The ballots are taken to the County Clerk’s office.  Still sealed, they are set facing the same way and then a team of people scans each exterior envelope’s bar code. Yes, the envelope has a bar code, right near the signature line, that identifies the voter. The scan enters the name into the database for the next step, verification of the signature.  A photo of the signature at time of registration is on screen and the worker verifies the signature on the envelope with the signature at registration. If the signature matches, the data base is updated with the information that that person has voted.  Any envelope that has no signature (a requirement) or a signature that is different from the original are put aside for further work.oregon-sign-here

(The people whose  signatures were missing or that didn’t match receive a letter asking them to come into their county clerk’s office for further verification. Sometimes the person is elderly or ill and the signature is a bit spidery or illegible in comparison to the original. Typically, people respond and go verify if the election is close or they want to make sure their vote, if different than the election results, is counted.)

Once an envelope is confirmed to be from a legitimate voter it moves to a different work station where all envelopes are opened but contents are kept intact. The next station is where contents and envelope are separated. The contents are still folded and most often in the privacy slip provided.  This station works as a team, 100 ballots at a time. One worker is a registered Democrat, the other a Republican. A lot of repetitive work…envelope to one side, folded ballot to the other. Then a count is made to confirm they have the 100 they started with, and then move to another work station.or-vote-workers

This station is where the ballots are unfolded and visually scanned by another Republican-Democratic team to verify any write-ins or markings that cover any area of the ballot.  Again a count is made to confirm, 100 in to that station, 100 out to the next.

Folded once more, the ballots are sorted by precinct….that number is printed on the ballot that was originally mailed to the voter.  The precinct information is obtained to provide basic voter turnout data.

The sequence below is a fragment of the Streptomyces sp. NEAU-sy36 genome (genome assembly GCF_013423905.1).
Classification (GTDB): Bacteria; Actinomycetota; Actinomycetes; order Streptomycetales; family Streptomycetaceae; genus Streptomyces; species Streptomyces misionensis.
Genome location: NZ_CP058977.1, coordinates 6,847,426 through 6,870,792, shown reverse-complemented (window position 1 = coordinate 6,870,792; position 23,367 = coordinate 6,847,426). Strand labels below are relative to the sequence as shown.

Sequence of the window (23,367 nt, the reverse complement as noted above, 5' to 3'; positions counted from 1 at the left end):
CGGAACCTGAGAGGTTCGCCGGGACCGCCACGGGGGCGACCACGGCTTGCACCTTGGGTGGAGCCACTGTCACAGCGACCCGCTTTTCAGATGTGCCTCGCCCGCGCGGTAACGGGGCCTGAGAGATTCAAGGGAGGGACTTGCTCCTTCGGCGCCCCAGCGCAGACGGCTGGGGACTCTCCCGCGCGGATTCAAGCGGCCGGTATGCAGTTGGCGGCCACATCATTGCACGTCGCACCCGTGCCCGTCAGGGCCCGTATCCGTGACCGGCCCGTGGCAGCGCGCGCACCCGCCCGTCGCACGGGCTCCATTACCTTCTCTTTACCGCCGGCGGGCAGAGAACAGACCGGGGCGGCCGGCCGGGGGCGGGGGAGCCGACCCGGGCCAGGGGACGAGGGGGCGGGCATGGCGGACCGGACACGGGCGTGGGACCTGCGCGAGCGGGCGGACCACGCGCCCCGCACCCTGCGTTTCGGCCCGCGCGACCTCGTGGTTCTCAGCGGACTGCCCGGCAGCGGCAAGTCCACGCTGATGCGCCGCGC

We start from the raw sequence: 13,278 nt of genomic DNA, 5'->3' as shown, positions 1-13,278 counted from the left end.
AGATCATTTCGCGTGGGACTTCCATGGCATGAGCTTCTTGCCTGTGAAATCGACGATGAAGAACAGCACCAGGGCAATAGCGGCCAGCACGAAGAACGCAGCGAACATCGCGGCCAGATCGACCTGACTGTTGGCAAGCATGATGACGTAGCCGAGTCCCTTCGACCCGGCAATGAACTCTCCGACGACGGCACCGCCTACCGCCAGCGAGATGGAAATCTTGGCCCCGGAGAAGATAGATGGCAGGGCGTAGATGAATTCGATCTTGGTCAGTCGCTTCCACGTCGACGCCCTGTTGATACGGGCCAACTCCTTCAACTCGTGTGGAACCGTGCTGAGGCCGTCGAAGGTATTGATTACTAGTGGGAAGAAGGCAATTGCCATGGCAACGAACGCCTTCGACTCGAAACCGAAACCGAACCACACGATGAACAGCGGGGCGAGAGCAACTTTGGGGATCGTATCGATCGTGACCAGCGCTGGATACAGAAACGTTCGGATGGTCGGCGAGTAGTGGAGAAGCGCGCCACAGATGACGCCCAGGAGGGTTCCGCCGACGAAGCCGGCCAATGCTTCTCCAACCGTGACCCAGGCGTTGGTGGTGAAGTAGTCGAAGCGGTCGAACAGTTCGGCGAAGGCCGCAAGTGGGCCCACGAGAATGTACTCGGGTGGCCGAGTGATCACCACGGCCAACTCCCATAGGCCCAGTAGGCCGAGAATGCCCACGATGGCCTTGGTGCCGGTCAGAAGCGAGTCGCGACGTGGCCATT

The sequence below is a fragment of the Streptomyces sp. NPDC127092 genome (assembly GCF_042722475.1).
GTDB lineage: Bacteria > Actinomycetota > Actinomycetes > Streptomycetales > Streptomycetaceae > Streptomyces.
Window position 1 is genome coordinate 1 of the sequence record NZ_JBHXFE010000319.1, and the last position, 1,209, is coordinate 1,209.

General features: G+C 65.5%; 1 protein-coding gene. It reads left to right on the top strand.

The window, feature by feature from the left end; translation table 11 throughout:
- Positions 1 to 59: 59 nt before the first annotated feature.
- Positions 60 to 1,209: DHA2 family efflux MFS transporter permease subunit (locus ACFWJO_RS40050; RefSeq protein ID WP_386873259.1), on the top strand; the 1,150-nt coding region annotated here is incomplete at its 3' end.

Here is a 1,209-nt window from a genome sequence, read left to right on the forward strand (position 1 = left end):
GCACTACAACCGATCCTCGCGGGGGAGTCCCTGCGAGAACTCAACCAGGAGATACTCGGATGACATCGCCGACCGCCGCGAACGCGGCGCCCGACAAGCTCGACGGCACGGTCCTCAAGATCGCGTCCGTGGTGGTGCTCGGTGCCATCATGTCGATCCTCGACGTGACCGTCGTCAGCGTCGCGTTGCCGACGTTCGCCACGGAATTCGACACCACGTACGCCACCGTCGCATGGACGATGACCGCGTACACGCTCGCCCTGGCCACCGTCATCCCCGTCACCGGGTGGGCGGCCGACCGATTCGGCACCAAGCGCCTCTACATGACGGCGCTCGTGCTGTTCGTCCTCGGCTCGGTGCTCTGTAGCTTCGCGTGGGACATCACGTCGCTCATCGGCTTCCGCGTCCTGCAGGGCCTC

From there, boxes of 100 ballots are then sent to the next area where the next check is to see if there is only one selection marked for each race. If a ballot marks two candidates in the same race that required selection of one, the ballot is set aside for voter confirmation.

Only then, at the next step, are the actual votes tabulated.

There is no way to match any given ballot at the last step to any specific voter.  Privacy is ensured.

This vote-by-mail system is, as you read, pretty labor intensive. A computerized machine can give results almost instantaneously.  So yes, it takes longer. So there has to be a benefit, right?

Actually several, but there are two main ones:

With the system in place in Oregon, there is no concern for manipulation of computerized hardware or software. With most areas having pairs of workers, each with a different party affiliation, with all the counting before and after to verify no ballot was moved away, there is a security in knowing how you vote is how it is counted.

The largest benefit is voter participation. Election after election Oregon has one of the highest voting percentages in the nation.  This time, it was interesting to note that we had a higher turnout than ever. Last year we the people approved a referendum to start motor-voter. That means that for any DMV transaction the person will be registered if not already on the rolls. (Lots of verification for citizenship and other aspects that restrict voting done before a new person is considered legal to vote.) So Oregon’s turnout for this election was 2 million voters.